“Ask not what you can do for your country. Ask what’s for DESSERT.”
Life in Odisha is bliss at times. No traffic jams, not much pollution, no long distance commuting, but the Puja season transforms your opinion about everything. Life comes to a standstill, people throng nearest shops, the roads glimmer due to the lights. The decked up idols only add to the festivities! And what is the common ingredient amongst all this?
“Sweets” would be the unanimous answer.
Having said that, the one sweet that is quintessential to every Odia household is the famous “Chhena Poda”
Literally meaning burnt cheese, it is Orissa’s signature dessert – a baked cottage cheese cake. Wrapped in the leaves of the Sal tree and baked in a charcoal oven for many hours, the outer crust caramelizes and turns a delicious brown, while on the inside it remains soft and delicate.
Chhena Poda originated in the town of Nayagarh in the first half of the twentieth century, quite accidentally. The owner of a confectionery, a certain Sudarshana Sahoo decided to add sugar and seasonings to his leftover cottage cheese one night, and leave it in an oven that was still warm from earlier use. The next day, he was pleasantly surprised to find out what a scrumptious dessert he had created.
Today, it is the most sought after sweet during traditional festivals in Odisha like Durga Puja and Diwali. It is also offered to Lord Jagannath in Puri. One can also find it being served in small traditional roadside stalls and confectionaries throughout the state.
Since the 1980s, it has gradually found its place in restaurant menus across Odisha. Today, the Odisha milk federation is investing heavily in mass-producing and popularising the delicacy, throughout the country.
The Recipe :
The traditional method of preparation would take up nearly four-five hours to cook. Today, one can bake it in an oven or even a pressure cooker. However, what’s more important is to get the proportions right – this desi cheesecake does require some precision.
Made by kneading chhena (cottage cheese) and semolina (just enough to bind the dough) together with sugar, and flavoring with cardamom powder, raisins and slightly roasted cashews, the first step to preparing Chhena Poda is to get fresh chhena, which is done by curdling the milk, and then sieving it through a fine muslin cloth.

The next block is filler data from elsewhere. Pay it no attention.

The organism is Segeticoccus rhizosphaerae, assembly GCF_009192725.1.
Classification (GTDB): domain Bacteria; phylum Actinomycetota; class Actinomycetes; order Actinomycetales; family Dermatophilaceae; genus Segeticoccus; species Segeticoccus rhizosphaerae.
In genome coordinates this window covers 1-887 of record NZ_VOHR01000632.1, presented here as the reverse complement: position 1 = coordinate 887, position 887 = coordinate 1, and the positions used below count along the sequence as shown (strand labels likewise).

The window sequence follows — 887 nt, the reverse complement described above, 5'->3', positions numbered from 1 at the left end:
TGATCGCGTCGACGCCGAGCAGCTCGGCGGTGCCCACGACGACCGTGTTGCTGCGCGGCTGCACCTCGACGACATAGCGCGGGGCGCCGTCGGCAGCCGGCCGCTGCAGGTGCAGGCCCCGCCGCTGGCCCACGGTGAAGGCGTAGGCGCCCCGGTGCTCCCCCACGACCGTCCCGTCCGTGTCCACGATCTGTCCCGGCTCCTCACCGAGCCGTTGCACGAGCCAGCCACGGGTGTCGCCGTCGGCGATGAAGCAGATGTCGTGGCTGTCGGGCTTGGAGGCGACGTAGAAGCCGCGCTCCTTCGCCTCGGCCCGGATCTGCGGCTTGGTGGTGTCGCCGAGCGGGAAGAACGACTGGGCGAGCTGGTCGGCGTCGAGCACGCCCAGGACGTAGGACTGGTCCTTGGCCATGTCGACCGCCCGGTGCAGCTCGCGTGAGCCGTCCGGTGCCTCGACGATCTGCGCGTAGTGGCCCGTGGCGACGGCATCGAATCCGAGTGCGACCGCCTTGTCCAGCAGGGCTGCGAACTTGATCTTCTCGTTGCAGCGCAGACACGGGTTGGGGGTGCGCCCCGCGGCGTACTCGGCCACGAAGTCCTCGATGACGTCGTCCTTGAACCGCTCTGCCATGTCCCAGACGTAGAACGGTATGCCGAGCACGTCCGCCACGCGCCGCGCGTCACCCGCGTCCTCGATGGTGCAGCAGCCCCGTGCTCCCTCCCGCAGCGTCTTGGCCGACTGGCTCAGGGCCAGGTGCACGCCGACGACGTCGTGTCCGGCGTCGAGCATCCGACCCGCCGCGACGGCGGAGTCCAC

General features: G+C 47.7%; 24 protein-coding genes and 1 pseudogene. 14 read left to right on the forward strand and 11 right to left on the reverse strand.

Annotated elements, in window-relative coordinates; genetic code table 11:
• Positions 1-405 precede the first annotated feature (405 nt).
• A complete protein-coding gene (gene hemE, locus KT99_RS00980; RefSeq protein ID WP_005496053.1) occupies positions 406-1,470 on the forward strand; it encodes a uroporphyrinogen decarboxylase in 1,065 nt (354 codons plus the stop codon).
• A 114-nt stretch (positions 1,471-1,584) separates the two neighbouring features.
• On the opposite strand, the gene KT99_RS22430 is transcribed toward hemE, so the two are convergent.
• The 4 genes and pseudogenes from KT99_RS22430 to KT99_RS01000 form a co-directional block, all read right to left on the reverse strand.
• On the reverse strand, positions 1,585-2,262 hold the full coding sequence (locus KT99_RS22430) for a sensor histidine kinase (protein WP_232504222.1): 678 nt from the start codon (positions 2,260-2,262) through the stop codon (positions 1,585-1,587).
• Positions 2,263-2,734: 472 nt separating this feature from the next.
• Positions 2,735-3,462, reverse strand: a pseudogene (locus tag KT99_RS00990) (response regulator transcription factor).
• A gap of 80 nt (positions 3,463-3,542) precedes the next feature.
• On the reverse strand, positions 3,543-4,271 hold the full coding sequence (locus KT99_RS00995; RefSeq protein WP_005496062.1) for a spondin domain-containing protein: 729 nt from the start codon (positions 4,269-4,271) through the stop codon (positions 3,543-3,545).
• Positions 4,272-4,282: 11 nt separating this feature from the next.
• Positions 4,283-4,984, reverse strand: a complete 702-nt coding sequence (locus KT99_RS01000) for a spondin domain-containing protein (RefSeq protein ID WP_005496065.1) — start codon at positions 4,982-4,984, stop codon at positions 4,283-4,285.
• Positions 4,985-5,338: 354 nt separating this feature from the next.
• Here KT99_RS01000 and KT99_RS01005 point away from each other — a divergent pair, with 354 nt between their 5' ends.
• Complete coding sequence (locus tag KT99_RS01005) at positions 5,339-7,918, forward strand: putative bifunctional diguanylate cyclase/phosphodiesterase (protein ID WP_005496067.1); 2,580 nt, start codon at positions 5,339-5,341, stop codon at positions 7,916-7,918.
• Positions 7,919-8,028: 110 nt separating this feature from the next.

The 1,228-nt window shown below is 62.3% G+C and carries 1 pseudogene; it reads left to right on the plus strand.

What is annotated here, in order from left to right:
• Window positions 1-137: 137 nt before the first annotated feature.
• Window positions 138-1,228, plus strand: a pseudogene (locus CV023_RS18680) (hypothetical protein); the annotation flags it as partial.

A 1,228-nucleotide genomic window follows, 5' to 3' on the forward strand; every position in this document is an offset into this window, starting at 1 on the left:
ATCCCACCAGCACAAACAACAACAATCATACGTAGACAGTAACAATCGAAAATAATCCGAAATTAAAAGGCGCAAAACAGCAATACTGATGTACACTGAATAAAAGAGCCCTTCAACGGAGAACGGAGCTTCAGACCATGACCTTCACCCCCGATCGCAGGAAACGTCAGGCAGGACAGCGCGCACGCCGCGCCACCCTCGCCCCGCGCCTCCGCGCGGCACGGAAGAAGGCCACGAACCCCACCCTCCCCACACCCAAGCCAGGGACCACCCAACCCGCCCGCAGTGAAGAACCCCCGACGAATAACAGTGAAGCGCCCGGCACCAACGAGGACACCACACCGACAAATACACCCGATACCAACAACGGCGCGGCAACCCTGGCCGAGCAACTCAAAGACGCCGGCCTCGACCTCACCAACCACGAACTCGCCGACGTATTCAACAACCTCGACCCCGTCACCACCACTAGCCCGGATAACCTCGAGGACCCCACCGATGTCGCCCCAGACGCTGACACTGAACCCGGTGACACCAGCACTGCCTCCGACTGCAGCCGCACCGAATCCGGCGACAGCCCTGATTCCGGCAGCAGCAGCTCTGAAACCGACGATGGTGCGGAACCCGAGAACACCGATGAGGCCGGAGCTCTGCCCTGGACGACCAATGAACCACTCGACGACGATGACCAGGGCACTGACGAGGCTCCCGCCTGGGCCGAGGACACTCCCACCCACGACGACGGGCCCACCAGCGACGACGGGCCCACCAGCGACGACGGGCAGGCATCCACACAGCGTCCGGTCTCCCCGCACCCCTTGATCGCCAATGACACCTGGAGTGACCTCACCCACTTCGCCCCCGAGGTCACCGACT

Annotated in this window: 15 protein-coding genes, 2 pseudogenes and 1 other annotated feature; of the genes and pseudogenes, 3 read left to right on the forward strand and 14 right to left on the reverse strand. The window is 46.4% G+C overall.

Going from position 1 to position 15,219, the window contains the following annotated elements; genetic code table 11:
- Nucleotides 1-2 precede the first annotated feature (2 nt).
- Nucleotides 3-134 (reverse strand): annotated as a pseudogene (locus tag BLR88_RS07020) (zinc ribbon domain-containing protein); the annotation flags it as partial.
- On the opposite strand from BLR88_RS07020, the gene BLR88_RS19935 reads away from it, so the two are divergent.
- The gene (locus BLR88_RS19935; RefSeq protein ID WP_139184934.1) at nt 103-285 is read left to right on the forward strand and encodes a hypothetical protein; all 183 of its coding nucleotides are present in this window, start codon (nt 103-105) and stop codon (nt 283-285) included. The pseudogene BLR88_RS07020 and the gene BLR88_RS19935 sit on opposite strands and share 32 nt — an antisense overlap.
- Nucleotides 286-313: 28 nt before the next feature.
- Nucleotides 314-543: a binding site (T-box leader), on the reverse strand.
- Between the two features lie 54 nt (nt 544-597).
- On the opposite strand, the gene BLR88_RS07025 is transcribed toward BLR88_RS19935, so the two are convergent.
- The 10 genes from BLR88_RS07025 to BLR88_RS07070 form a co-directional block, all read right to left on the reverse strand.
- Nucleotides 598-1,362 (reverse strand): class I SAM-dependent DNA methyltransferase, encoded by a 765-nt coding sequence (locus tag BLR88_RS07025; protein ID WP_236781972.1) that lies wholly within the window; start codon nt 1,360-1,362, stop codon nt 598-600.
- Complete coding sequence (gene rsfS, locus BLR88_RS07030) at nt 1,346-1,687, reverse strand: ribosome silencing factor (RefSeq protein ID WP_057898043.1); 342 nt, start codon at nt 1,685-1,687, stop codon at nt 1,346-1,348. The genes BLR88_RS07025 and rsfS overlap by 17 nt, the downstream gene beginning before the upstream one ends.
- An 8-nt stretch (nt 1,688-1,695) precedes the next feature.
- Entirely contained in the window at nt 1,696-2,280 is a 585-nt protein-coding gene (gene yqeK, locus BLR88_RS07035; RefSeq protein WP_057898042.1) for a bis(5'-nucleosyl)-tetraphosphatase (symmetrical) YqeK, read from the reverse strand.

Fortunately, most Indian households that rely on cottage cheese for various recipes are experts in getting the chhena right. And then there’s the dark caramelized sugar top on the ‘cake’. For that one needs to melt ghee in a tin on a low flame, and then add the sugar and start twirling the pan around to make sure that the mix spreads evenly, or else it would simply collect in a corner.
The chhena mix (add the semolina and sugar to the mashed chhena, mix it again so that it’s soft and crumbly, add in the cardamom powder, raisins and the nuts, and mix it gently again) is then patted down over the caramel, and baked.
The final result ought to be this soft cake – sweet and moist. Serve it warm or cold, both ways it tastes heavenly!!
You can’t quite store Chhena Poda for too long (not more than 2-3 days) – in fact, we would recommend to finish it in a day or two.
A fairly rustic creation made mostly at homes during festivals, chhena poda slowly made its way into all street side sweet shops! You cannot imagine a sweet shop in Odisha not offering this heavenly delicacy.
In the ever-growing repertoire of desserts in India, NDTV in a previous article crowned it the “showstopper Dessert of Odisha Cuisine” and we couldn’t agree more.
[Contributed by: Kartik Dora]